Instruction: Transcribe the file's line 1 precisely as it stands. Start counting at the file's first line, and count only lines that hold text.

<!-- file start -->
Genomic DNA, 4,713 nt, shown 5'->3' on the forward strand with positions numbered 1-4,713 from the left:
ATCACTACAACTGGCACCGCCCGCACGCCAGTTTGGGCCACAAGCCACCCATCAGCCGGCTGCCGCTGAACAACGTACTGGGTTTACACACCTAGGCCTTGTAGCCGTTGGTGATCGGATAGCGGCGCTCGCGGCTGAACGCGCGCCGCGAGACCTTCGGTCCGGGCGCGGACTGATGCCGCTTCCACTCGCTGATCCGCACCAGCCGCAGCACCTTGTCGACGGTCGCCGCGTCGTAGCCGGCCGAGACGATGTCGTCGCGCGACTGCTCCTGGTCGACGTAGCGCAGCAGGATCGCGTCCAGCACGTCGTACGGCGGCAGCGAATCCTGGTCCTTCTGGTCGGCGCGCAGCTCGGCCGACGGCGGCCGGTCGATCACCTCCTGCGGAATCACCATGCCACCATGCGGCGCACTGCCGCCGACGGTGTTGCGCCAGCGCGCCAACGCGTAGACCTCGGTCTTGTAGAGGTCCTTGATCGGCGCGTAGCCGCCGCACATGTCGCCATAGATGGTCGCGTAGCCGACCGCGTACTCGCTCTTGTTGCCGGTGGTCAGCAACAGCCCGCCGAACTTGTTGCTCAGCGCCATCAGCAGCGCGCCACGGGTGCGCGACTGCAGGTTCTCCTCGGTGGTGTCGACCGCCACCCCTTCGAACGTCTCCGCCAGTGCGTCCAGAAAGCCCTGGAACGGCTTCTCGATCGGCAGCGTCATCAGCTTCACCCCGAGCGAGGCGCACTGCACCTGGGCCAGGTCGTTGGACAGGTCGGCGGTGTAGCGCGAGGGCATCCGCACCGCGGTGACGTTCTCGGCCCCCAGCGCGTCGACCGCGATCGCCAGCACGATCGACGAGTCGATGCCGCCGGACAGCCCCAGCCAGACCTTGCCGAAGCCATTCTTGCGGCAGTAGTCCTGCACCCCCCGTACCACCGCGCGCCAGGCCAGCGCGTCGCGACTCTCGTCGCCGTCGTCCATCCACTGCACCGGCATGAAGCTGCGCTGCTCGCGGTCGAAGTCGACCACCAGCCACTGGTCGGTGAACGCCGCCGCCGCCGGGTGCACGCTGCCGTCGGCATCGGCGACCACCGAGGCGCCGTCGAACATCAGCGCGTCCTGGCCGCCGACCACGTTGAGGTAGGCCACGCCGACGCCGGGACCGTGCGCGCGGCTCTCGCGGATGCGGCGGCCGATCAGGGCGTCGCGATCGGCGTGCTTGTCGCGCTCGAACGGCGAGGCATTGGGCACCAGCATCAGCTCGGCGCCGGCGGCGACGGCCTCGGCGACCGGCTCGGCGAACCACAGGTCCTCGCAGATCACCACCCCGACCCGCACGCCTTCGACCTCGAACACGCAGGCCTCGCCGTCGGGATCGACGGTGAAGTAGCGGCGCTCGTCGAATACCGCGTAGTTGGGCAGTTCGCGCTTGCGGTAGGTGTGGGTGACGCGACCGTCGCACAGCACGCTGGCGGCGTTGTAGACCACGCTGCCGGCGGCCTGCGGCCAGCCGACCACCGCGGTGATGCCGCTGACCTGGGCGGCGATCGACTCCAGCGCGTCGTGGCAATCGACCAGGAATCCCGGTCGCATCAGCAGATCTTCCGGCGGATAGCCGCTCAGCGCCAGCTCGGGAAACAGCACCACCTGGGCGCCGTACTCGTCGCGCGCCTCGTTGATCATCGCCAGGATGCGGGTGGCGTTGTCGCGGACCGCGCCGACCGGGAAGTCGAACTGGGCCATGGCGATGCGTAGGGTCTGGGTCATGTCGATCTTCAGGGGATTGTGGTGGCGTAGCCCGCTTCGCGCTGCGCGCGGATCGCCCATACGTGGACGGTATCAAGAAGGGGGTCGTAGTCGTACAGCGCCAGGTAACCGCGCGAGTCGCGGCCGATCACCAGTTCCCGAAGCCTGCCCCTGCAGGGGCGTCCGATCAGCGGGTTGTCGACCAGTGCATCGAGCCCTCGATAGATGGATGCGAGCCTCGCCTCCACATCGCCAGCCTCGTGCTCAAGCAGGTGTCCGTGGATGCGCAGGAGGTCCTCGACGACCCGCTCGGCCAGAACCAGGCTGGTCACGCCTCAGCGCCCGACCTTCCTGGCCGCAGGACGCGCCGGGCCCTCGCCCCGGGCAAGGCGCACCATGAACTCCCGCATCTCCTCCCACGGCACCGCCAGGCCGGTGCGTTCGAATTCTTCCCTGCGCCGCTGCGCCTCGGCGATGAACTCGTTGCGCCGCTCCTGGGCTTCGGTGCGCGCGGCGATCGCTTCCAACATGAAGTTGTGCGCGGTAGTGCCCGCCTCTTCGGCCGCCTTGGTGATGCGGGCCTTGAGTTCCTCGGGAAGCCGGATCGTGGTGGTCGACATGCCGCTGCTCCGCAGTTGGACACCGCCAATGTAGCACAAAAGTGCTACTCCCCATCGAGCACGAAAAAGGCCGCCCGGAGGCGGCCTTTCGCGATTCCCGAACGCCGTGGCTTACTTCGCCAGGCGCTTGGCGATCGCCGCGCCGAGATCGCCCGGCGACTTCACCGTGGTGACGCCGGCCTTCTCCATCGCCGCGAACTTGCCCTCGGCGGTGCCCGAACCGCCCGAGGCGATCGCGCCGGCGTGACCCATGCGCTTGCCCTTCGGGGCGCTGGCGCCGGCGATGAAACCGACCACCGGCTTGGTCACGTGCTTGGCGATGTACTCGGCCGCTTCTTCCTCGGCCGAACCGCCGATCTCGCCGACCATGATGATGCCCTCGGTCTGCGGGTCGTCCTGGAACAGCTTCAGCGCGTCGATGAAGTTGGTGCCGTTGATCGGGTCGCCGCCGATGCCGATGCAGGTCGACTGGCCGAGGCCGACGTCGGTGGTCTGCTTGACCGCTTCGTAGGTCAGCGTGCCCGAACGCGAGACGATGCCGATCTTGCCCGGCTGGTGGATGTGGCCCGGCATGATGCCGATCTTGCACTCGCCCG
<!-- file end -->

Genomic DNA, 4,713 nt, shown 5'->3' on the forward strand with positions numbered 1-4,713 from the left: